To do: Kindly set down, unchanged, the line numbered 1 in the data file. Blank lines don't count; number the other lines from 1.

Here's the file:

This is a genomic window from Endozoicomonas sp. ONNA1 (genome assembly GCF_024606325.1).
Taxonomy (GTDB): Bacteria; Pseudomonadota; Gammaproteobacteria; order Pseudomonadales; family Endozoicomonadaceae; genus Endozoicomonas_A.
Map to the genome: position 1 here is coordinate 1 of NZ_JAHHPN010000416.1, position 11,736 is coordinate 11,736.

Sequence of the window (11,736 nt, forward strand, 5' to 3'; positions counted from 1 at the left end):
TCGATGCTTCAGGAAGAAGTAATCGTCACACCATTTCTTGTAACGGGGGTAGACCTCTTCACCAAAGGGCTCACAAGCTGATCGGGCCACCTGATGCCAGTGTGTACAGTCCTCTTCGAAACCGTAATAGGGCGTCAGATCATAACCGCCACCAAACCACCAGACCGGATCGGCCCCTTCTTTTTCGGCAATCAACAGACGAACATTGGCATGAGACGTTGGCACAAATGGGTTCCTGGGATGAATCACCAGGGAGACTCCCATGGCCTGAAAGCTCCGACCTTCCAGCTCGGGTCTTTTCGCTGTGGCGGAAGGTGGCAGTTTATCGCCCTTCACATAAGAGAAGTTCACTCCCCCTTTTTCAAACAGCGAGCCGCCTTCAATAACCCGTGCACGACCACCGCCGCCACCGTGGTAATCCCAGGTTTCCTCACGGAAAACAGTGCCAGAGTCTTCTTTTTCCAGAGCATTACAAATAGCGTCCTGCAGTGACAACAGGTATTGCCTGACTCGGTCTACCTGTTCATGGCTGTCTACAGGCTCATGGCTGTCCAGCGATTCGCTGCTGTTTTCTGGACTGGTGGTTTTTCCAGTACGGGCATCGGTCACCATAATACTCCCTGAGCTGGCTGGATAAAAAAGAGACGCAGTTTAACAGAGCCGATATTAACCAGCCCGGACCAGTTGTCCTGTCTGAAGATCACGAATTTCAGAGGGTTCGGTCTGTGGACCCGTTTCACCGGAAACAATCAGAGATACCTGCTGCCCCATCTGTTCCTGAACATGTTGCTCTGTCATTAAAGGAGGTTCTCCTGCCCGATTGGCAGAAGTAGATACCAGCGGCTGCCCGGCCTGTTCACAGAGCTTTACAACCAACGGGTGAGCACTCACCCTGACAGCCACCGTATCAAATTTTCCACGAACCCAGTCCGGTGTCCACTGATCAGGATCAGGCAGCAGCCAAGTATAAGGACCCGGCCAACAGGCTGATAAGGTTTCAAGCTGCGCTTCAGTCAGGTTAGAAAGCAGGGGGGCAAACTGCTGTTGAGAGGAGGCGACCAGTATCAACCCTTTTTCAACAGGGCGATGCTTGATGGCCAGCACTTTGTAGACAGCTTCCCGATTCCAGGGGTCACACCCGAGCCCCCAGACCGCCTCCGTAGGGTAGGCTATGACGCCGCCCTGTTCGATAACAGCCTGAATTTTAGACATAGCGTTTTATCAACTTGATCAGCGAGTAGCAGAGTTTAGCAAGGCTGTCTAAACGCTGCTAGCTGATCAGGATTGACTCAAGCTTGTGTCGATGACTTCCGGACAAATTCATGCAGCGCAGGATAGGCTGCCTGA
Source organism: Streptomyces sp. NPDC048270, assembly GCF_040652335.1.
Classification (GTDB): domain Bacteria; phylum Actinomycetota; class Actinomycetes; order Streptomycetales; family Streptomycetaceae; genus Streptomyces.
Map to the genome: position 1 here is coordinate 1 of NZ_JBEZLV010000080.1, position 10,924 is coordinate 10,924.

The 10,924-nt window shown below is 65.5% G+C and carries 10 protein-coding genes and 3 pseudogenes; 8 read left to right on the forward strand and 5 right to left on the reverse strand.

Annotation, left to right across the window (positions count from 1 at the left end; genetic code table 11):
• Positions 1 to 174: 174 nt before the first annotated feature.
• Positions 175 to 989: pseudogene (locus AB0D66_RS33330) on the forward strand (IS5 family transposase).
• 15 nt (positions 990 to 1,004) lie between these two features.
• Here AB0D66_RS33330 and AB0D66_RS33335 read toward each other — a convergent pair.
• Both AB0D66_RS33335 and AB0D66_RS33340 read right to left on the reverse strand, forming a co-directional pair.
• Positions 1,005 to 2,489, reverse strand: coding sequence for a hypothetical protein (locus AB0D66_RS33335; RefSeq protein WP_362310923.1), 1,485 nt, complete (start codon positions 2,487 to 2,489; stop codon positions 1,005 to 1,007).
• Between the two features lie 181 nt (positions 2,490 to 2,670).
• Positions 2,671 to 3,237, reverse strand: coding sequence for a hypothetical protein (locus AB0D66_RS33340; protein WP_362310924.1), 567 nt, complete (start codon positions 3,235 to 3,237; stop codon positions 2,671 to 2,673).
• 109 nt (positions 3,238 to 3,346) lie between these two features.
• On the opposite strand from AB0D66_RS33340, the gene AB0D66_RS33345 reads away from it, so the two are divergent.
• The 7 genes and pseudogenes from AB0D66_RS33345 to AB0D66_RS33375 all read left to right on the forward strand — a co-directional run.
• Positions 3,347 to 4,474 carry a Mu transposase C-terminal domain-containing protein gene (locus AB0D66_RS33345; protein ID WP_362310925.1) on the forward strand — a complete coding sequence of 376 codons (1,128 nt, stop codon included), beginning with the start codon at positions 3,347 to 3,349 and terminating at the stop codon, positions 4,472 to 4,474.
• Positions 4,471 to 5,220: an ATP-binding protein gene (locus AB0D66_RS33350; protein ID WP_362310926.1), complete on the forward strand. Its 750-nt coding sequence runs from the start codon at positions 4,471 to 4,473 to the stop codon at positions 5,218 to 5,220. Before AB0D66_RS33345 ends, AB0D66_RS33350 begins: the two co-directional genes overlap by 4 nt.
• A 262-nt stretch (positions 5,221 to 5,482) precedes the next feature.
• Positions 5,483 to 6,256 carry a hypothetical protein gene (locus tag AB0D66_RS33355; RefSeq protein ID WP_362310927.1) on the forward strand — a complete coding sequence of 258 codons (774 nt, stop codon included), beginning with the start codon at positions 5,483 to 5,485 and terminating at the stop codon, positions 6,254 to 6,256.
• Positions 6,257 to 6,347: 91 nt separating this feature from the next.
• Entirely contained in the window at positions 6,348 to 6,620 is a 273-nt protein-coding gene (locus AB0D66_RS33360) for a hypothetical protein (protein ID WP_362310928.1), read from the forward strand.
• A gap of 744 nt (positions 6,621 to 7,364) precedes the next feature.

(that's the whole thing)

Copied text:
This is a genomic window from Endozoicomonas sp. ONNA1 (genome assembly GCF_024606325.1).